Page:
As soon as he had spoke these words, Mobarec fell down at his feet, and kissing one of his hands several times, said, "I bless God for having brought you hither: I know you to be the sultan of Bussorah's son. If you will go to the place where the wonderful statue is, I will conduct you; but you must first rest here a few days. This day I treat the great men of the court; we were at table when word was brought me of your being at the door. Will you vouchsafe to come and be merry with us?" "I shall be very glad," replied Zeyn, "to be admitted to your feast." Mobarec immediately led him under a dome where the company was, seated him at the table, and served him on the knee. The nobles of Cairo were surprised, and whispered to one another, "Who is this stranger, to whom Mobarec pays so much respect?"
When they had dined, Mobarec directing his discourse to the company, said, "Nobles of Cairo, do not think much to see me serve this young stranger in this manner: know that he is the son of the sultan of Bussorah, my master. His father purchased me, and died without making me free; so that I am still a slave, and consequently all I have of right belongs to this young prince, his sole heir." Here Zeyn interrupted him: "Mobarec," said he, "I declare, before all these lords, that I make you free from this moment, and that I renounce all right to your person, and all you possess. Consider what you would have me do more for you." Mobarec kissed the ground, and returned the prince most hearty thanks. Wine was then brought in, they drank all day, and towards evening presents were distributed among the guests, who departed.
The next day Zeyn said to Mobarec, "I have taken rest enough. I came not to Cairo to take my pleasure; my design is to obtain the ninth statue; it is time for us to set out in search of it." "Sir," said Mobarec, "I am ready to comply with your desires; but you know not what dangers you must encounter to make this precious acquisition." "Whatsoever the danger may be," answered the prince, "I have resolved to make the attempt; I will either perish or succeed. All that happens in this world is by God's direction. Do you but bear me company, and let your resolution be equal to mine."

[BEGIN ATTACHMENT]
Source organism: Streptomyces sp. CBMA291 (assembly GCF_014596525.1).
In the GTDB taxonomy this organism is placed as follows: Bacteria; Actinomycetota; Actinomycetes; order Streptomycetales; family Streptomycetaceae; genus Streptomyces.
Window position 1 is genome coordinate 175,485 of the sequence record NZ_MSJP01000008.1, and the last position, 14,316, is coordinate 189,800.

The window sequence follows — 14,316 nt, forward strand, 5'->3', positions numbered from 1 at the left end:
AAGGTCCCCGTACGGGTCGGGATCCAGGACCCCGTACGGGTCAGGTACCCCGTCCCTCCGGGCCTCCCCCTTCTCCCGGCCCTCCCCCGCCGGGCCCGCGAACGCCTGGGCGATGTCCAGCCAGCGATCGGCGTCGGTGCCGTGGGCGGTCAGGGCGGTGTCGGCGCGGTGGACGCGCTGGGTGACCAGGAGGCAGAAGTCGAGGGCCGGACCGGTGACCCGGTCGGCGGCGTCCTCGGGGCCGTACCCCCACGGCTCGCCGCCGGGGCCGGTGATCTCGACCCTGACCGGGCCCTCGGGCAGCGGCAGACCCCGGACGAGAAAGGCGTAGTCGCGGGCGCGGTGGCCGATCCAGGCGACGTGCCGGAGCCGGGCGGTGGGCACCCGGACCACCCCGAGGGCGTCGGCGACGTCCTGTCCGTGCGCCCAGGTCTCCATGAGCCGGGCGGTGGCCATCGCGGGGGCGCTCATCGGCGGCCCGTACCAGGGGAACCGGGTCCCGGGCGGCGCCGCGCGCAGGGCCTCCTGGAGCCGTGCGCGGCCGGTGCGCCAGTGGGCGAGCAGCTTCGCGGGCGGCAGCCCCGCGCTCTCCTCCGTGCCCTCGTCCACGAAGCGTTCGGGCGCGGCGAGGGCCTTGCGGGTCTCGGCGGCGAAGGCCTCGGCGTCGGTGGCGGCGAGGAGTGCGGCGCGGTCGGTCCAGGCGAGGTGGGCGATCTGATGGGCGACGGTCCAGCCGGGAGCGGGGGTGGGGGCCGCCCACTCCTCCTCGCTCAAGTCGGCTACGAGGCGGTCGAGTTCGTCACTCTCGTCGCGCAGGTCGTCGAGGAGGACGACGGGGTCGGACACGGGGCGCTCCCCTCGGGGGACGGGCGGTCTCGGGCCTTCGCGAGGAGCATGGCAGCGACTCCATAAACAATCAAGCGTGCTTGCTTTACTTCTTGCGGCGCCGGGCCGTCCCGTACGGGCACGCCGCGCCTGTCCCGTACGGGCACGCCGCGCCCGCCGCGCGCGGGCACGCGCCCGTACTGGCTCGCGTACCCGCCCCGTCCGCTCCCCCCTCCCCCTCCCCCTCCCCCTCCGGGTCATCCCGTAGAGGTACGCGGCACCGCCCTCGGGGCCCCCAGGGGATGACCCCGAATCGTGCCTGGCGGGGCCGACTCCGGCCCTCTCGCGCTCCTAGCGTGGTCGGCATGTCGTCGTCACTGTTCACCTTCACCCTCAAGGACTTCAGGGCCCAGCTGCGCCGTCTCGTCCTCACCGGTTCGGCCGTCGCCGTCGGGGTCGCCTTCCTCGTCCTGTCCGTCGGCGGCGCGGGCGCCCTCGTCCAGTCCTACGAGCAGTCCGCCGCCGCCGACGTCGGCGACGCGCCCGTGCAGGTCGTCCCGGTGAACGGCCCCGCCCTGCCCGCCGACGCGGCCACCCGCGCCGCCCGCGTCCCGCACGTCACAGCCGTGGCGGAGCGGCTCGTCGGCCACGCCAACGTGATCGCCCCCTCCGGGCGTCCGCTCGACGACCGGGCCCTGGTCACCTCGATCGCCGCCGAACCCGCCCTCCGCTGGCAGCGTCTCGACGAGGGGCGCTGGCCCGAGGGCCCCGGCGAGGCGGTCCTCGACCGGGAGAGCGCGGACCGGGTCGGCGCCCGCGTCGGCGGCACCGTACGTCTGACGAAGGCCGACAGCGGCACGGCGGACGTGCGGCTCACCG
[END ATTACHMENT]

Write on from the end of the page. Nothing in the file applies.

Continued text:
Mobarec, finding him determined to set out, called his servants, and ordered them to make ready his equipage. The prince and he then performed the ablution, and the prayer enjoined, which is called Farz; and that done, they set out. On their way they took notice of abundance of strange and wonderful things, and travelled many days, at length, being come to a delightful spot, they alighted from their horses. Mobarec then said to all the servants that attended them, "Do you remain in this place, and take care of our equipage till we return." Then he said to Zeyn, "Now, sir, let us advance by ourselves. We are near the dreadful place, where the ninth statue is kept. You will stand in need of all your courage."
They soon came to a vast lake: Mobarec set down on the brink of it, saying to the prince, "We must cross this sea." "How can we," answered Zeyn, "when we have no boat?" "You will see one appear in a moment," replied Mobarec; "the enchanted boat of the sultan of the genii will come for us. But do not forget what I am going to say to you: you must observe a profound silence: do not speak to the boatman, though his figure seem strange to you: whatever extraordinary circumstance you observe, say nothing; for I tell you beforehand, that if you utter one word when we are embarked, the boat will sink." "I shall take care to hold my peace," said the prince; "you need only tell me what I am to do, and I will strictly comply."
Whilst they were talking, he spied on a sudden a boat in the lake, made of red sandal wood. It had a mast of fine amber, and a blue satin flag: there was only one boatman in it, whose head was like an elephant's, and his body like that of a tiger. When the boat was come up to the prince and Mobarec, the monstrous boatman took them up one after another with his trunk, put them into his boat, and carried them over the lake in a moment. He then again took them up with his trunk, set them ashore, and immediately vanished with his boat.
"Now we may talk," said Mobarec: "the island we are in belongs to the sultan of the genii. Look round you, prince; can there be a more delightful spot? It is certainly a lively representation of the charming place God has appointed for the faithful observers of our law. Behold the fields adorned with all sorts of flowers and odoriferous plants: admire those beautiful trees whose delicious fruit makes the branches bend down to the ground; enjoy the pleasure of those harmonious songs formed in the air by a thousand birds of as many various sorts, unknown in other countries." Zeyn could not sufficiently admire the beauties with which he was surrounded, and still found something new, as he advanced farther into the island.